Babies and children should have access to dosage forms which allow accurate administration of the required dose in a form which the child finds acceptable. Recent European regulations on ‘better medicines for children’22 requires manufacturers to study new drugs in children and to provide age-appropriate dosage forms if there is likely to be a therapeutic benefit. However, this has done little to increase the age-appropriate dosage forms of existing drugs which are used off-label for babies and children. It seems inevitable that manipulation of dosage forms to provide accurate smaller doses for children will continue. In some circumstances no age-appropriate dosage form will be available and, in others, children will choose manipulation over an age-appropriate alternative (eg, preferring to swallow half a tablet over the taste of a liquid medicine). It may not be of concern to the prescriber if there is some inaccuracy of dose delivery, the pragmatic view being ‘better a less accurate dose than no dose at all’. In our experience many caregivers would share this view when rationalising the practical difficulties of administering medicines to uncooperative children. At present, however, there is little information to guide those who manipulate medicines, and the MODRIC programme will provide guidance based on evidence, risk assessment and pragmatism. Clearly more research evidence about dosage accuracy would help determine which drugs, dosage forms and types of manipulation should be supported and which might cause harm.
The limitations of this study should be recognised. Actual manipulation of dosage forms was not observed in this part of the study but deduced by a single experienced assessor from the dose prescribed and dosage forms known to be available. While direct observation should be considered the ‘gold standard’ for determining manipulation of dosage forms, the logistics of conducting such a study for large numbers of patients are difficult and would require many observers (R Richey, personal communication). In practice it is possible that additional manipulations are undertaken because the appropriate dosage form to deliver the dose was not available at the point of administration, because of patient choice or because manipulation was unnecessary as an extemporaneous preparation was compounded by the pharmacist but not recorded on the prescription.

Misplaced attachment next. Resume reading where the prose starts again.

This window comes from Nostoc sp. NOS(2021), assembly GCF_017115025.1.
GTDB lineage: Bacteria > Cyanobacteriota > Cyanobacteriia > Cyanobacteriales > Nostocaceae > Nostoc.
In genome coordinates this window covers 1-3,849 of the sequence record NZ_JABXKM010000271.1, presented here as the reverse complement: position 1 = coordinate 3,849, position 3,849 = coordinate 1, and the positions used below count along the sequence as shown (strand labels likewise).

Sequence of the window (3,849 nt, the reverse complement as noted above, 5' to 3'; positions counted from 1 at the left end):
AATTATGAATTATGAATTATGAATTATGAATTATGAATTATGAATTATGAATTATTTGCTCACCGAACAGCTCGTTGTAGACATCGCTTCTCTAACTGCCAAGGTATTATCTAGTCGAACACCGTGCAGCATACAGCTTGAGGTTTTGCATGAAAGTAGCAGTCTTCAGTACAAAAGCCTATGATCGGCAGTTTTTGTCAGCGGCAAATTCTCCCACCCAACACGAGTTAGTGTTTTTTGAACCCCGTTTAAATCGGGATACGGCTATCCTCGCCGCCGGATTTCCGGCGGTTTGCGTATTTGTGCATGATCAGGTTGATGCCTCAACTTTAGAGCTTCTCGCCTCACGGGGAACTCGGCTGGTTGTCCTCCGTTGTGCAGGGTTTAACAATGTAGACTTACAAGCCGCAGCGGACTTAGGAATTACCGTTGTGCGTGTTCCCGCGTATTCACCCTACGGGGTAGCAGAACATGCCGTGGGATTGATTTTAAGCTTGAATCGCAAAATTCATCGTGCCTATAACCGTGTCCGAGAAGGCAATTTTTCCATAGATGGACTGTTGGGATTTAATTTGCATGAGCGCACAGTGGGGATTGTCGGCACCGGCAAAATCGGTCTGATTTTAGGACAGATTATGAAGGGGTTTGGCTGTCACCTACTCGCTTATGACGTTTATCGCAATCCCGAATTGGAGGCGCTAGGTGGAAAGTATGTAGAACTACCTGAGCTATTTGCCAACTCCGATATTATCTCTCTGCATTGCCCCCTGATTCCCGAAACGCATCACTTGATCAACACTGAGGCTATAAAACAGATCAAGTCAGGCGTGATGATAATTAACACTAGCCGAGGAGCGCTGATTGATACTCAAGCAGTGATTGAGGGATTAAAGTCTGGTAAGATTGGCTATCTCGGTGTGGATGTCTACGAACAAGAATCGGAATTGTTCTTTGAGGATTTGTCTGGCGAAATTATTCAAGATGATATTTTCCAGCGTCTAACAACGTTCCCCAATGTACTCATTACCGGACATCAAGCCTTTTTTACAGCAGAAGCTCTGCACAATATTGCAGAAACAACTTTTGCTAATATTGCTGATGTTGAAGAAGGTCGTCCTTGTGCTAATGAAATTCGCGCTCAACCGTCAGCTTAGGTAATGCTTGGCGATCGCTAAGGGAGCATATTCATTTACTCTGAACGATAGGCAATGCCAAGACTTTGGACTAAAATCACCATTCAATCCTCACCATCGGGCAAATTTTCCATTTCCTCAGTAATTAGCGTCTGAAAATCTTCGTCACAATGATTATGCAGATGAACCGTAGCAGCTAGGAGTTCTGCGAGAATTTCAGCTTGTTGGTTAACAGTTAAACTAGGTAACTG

Manipulation of dosage forms (including measurement of very small volumes) in an attempt to provide accurate doses to babies and children is common in tertiary and secondary care practice. There is little published evidence concerning the accuracy of the dose to support the practices, but currently the lack of availability of specific paediatric medicines and the pragmatic approach of carers means that manipulation will continue. Further research is required to determine which types of manipulation and drug can be supported and which might harm children.
Manipulation of dosage forms to obtain accurate smaller doses for babies and children is common in UK hospitals.
There is little evidence to support the accuracy of dosing when dosage forms are manipulated.
Attempts to measure very small volumes are made when delivering doses to neonates and patients in the paediatric ICU. This may be inaccurate or lead to miscalculation.
The drug concentration and volume of injection ampoules and vials may lead to undetected medication error because miscalculated doses can be administered from single containers usually intended for older children or adults.
The authors acknowledge the assistance of Christine Donnell and the ADRIC (Adverse Drug Reactions in Children) research team in collecting prescribing and administration data.
Contributors AN, RR, US, CB, JC, MP and MT conceived and designed the study. RR organised and collected the data. AN interpreted the data and prepared the article. RR, JF and MT assisted in data interpretation. All authors contributed to critical revision of the article and agreed the final draft.
Funding Funding for researcher salaries and overheads was provided by the UK National Institute for Health Research (NIHR) under its Research for Patient Benefit (RfPB) programme (grant reference number PB-PG-0807-13260).
Disclaimer This paper presents independent research commissioned by the NIHR. The views expressed are those of the authors and not necessarily those of the NHS, the NIHR or the Department of Health.
Competing interests None.
Ethics approval All MODRIC studies were considered by the local ethics committee and were judged to not require formal approval or informed consent. Local R&D approval was obtained where required.
Provenance and peer review Not commissioned; externally peer reviewed.
Data sharing statement Additional data about less frequently manipulated drugs, types of manipulation and ages of patients can be made available to researchers by application to the corresponding author.